Roomba maker iRobot to cut 350 jobs in restructuring after Amazon acquisition deal scrapped

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The stock of iRobot Corp. fell on Monday after the company and Inc. terminated their acquisition agreement, casting a shadow over the future of the company best known for the Roomba self-driving vacuum cleaner.

The companies said they are terminating the $1.7 billion deal, announced in August, because they believe there’s no path to regulatory approval in the European Union.

“We’re disappointed that Amazon’s
acquisition of iRobot
could not proceed,” said David Zapolsky, Amazon senior vice president and general counsel.

This outcome “will deny consumers faster innovation and more competitive prices, which we’re confident would have made their lives easier and more enjoyable,” he added.

The Wall Street Journal reported earlier in January that Amazon representatives had met with officials from the European Commission to discuss the deal and were told that it would likely be rejected. EU officials were concerned the deal would further strengthen Amazon’s marketplace in Europe and heighten competition for other online sellers of vacuum cleaners and appliances.

iRobot’s stock was last down 6% after falling more than 20% early Monday, and is down 59% in the year to date, while the S&P 500
has gained 2.5%.

The company announced a restructuring as it seeks to stabilize its operations and focus on profitability and advancing key growth initiatives. The restructuring will lead to about 350 job cuts, equal to 31% of its workforce as of year-end.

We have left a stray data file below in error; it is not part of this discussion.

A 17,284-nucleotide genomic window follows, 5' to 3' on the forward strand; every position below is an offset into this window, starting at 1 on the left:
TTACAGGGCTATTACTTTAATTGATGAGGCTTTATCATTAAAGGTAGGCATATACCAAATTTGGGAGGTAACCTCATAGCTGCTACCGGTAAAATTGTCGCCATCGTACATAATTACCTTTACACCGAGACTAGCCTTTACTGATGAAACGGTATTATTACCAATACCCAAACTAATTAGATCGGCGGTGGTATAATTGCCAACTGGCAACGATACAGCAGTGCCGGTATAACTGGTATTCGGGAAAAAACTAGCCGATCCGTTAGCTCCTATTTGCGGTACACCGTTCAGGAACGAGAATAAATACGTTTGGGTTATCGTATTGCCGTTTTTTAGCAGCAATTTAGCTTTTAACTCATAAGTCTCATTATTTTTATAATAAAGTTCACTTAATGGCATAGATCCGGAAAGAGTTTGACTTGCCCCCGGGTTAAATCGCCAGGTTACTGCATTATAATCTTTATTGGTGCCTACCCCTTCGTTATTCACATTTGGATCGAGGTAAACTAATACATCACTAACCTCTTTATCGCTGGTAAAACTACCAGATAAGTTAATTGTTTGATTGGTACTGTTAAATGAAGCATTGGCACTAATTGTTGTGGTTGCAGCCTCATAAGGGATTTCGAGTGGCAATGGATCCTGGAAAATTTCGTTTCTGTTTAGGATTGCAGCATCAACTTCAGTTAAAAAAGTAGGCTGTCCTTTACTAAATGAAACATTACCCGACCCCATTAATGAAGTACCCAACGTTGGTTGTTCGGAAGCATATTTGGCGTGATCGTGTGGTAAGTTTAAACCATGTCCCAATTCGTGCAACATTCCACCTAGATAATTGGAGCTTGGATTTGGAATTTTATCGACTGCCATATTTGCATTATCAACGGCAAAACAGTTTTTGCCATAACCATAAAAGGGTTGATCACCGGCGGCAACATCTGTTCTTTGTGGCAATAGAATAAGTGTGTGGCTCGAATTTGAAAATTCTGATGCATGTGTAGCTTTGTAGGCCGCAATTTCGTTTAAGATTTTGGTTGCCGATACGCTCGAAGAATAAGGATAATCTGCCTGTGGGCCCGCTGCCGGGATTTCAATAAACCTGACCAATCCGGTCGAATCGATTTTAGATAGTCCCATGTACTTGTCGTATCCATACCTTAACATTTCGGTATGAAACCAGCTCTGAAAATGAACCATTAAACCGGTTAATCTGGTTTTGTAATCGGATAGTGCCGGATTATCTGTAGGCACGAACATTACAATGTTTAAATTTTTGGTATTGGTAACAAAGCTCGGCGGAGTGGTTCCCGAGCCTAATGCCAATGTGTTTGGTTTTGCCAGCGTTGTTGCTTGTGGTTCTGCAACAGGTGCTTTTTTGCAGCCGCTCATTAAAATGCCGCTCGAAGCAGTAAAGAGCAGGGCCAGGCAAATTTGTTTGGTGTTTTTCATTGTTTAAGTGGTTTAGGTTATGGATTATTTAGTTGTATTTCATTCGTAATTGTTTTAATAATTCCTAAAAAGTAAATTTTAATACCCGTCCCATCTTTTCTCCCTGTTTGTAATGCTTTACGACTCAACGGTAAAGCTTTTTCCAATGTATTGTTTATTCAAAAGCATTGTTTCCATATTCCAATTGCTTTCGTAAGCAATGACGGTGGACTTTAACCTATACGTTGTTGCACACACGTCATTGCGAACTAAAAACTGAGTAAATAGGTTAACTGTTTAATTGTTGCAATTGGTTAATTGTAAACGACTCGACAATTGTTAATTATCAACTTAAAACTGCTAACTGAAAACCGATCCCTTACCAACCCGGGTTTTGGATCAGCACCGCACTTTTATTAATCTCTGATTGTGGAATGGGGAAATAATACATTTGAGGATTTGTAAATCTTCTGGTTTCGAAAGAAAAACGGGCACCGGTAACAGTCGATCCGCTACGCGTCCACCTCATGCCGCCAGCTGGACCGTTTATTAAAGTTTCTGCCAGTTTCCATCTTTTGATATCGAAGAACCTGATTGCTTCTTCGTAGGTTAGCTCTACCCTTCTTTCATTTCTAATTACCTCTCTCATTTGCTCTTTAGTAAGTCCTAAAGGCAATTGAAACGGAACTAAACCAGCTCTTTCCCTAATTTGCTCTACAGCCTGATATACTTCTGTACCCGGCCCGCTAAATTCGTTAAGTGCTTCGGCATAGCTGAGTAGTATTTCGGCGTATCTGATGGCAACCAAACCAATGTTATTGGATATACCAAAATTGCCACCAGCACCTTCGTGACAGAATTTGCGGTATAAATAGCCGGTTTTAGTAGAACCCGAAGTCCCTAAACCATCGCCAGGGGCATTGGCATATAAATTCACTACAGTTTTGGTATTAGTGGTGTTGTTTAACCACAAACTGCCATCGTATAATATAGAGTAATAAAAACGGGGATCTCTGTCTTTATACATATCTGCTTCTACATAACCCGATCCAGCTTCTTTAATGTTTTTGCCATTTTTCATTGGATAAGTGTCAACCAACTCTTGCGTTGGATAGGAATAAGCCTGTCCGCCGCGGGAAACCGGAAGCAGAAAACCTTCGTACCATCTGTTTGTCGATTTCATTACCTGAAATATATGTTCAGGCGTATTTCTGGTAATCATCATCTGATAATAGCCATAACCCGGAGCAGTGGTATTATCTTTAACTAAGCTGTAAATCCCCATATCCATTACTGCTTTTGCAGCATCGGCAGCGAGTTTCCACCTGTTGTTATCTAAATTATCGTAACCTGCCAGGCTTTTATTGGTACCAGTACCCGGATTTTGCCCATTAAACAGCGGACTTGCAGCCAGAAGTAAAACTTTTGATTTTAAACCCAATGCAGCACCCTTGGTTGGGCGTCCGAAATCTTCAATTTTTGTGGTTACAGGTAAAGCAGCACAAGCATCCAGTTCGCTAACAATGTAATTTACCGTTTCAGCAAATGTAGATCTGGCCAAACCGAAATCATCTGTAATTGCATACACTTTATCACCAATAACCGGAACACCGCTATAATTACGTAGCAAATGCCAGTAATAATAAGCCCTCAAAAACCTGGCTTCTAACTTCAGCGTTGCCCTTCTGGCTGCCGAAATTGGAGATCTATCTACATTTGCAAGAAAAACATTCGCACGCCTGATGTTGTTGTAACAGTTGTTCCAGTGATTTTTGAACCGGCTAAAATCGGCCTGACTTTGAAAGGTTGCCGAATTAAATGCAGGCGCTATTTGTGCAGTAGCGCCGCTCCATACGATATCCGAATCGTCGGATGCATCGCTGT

The Bedford, Mass.-based company is expecting a fourth-quarter loss of $265 million to $285 million and for revenue to fall 25% to $891 million from the year-earlier period.

The company ended fiscal 2023 with $185 million in cash. Amazon will pay iRobot a $94 million termination fee, some $35 million of which will be used to repay a term loan.

As part of the restructuring, Chief Executive Colin Angle is stepping down as CEO and chairman and will replaced by Glen Weinstein, executive vice president and chief legal officer, as interim CEO.

The restructuring aims to generate about $80 million to $100 million in savings and to cut R&D costs by about $20 million through increased onshoring of non-core engineering functions to lower-cost regions.

The company will centralize marketing activities to cut costs by about $30 million and will shrink its real-estate footprint.

“We are disappointed with the company’s 2023 performance — but our focus turns now to the future,” said Andrew Miller, chairman of the board.

The company has named turnaround specialist Jeff Engel as chief restructuring officer to oversee the moves.

“The company will continue executing key strategic activities to support iRobot’s return to profitability, including increasing its brand recognition, driving product innovation and redesigning its go-to-market strategy,” it said in a statement.

Amazon’s stock was flat in early trade.

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